INDIANAPOLIS _ USA Gymnastics is suing its insurance carriers, alleging that they haven’t fully reimbursed it for defence costs incurred in lawsuits filed by victims of disgraced former sports doctor Larry Nassar.
The Indianapolis-based governing body for gymnastics sued seven insurance companies Friday in Marion County.
The Indianapolis Star reports that USA Gymnastics accuses the insurers of breach of contract and alleges they haven’t provided a full defence or fully reimbursed it for defence costs in 10 lawsuits filed by women who say Nassar abused them.
Nassar worked for USA Gymnastics for 29 years and also worked at Michigan State University, which is named in many of the lawsuits.
The women’s lawsuits accuse USA Gymnastics of failing to protect athletes from Nassar’s abuse.
USA Gymnastics has denied those and other allegations.
Source: Lacie Glover: NerdWallet:
Uber and Lyft drivers might seem well-insured, between the ride-booking companies’ coverage and their own policies. However, a crucial gap leaves drivers at risk if they have an accident at the wrong time.
Once a driver accepts a fare or has passengers in the car, each company’s insurance policy is pretty generous. But while a driver is waiting for a ride request, coverage is slim. It includes only basic liability coverages, which pay other people if you’re at fault in a crash.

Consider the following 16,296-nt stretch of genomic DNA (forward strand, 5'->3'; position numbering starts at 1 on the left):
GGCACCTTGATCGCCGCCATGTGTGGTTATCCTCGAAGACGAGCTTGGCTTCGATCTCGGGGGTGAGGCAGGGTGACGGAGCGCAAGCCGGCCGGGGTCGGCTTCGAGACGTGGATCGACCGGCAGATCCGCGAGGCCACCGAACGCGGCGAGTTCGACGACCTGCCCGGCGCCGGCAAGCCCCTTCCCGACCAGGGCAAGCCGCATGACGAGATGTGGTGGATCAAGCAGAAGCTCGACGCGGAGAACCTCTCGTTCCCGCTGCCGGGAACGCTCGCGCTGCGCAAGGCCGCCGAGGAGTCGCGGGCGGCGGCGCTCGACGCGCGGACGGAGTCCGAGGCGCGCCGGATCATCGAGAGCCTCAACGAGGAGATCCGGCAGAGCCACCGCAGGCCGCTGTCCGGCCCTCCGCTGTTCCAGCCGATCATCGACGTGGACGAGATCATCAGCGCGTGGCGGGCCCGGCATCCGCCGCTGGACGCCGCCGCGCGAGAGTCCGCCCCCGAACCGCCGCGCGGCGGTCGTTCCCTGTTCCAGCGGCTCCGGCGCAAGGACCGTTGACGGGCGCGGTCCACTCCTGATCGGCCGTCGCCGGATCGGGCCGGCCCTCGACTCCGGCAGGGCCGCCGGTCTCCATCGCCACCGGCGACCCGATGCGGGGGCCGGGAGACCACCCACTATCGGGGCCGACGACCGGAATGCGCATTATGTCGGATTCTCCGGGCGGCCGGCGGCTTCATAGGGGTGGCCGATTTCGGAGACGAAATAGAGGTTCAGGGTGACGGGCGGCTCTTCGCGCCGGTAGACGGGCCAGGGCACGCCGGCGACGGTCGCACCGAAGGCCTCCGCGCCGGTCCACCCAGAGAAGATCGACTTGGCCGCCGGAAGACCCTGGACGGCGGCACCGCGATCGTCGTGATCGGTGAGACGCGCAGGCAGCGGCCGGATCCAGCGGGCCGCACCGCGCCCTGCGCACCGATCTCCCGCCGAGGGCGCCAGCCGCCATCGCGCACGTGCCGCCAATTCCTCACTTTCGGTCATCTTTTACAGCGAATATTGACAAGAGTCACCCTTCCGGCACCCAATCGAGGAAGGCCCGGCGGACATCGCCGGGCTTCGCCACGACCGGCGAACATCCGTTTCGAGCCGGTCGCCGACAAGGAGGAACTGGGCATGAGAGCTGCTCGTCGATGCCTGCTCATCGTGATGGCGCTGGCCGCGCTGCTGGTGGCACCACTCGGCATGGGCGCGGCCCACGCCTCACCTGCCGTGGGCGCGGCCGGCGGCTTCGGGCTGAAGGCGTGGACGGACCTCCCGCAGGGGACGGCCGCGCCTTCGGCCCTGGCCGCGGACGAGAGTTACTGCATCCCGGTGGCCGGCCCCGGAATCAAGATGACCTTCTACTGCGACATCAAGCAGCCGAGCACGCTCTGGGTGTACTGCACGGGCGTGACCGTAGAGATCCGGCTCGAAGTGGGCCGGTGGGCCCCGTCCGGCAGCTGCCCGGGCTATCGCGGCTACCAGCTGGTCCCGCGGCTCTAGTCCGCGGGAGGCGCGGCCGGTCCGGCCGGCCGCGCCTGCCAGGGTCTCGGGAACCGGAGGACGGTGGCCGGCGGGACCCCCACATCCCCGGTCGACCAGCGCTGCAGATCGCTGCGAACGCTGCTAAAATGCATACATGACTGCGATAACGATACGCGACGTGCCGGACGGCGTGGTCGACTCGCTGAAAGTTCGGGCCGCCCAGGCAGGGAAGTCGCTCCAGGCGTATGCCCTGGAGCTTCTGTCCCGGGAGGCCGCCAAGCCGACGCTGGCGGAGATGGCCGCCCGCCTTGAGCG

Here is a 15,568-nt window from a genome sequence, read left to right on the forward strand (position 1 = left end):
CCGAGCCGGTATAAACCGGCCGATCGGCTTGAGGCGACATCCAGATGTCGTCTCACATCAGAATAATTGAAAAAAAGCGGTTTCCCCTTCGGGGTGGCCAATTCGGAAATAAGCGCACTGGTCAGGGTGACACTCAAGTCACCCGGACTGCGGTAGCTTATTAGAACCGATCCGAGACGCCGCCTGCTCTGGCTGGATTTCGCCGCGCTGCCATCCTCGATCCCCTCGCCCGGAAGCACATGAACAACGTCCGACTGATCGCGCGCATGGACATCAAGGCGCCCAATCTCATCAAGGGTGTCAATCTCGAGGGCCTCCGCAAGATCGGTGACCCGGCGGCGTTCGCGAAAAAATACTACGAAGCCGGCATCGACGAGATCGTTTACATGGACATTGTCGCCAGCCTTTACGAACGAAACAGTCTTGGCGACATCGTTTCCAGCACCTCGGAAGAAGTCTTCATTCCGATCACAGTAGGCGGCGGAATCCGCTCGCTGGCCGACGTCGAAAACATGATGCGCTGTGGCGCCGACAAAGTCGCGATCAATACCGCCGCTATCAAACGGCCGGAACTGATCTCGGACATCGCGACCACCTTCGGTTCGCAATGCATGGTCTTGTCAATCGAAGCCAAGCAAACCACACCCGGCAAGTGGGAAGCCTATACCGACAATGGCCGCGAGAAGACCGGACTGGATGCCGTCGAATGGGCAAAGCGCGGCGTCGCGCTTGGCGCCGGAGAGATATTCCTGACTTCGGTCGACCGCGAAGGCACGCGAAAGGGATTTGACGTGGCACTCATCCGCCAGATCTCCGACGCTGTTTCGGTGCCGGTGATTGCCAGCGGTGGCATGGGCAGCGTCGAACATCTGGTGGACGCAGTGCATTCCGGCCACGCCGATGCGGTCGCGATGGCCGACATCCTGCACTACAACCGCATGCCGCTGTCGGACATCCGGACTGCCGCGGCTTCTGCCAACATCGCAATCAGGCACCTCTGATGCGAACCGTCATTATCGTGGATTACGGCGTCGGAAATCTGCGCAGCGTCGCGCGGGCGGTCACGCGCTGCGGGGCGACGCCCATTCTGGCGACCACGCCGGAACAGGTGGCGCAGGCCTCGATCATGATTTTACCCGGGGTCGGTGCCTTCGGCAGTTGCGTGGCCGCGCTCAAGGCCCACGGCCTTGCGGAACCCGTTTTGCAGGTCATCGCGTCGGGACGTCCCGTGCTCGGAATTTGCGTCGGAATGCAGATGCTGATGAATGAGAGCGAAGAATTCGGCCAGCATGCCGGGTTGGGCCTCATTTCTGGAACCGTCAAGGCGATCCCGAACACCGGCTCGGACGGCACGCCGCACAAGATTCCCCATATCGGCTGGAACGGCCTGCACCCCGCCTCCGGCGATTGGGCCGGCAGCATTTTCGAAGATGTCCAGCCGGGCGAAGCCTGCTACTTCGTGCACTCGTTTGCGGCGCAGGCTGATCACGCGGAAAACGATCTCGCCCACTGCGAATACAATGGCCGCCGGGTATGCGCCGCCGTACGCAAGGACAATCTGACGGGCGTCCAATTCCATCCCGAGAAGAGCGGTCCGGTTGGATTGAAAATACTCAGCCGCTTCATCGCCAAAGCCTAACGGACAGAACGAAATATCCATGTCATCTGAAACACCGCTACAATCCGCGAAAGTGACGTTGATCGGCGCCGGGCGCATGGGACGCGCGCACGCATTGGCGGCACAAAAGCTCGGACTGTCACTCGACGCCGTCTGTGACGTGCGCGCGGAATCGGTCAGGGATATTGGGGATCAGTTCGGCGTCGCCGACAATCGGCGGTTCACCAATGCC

If you cause an accident before accepting a request, you’ll be on the hook for your medical bills and any damage to your car. You’ll also have to pay for injuries and property damage beyond these liability limits:
_ $50,000 bodily injury per person
_ $100,000 bodily injury per accident
_ $25,000 in property damage per accident
You can rely on your personal auto policy during that time, right? Not so fast.
When you use your car for “livery” _ carrying passengers or goods for a fare _ it’s not covered by a traditional policy.
So if you file a claim with your insurer for an accident that occurs while you’re waiting for a new fare, it will probably get denied. (Uber and Lyft expect drivers to file claims for these accidents with their personal insurers first.)
What’s more, your insurer could cancel or refuse to renew your policy if it finds out about undisclosed driving for ride-booking companies, no matter when an accident happens.
Many insurers now offer what they call ride-share auto policies , which extend your personal policy to cover ride-booking and guarantee you won’t lose coverage because of your job.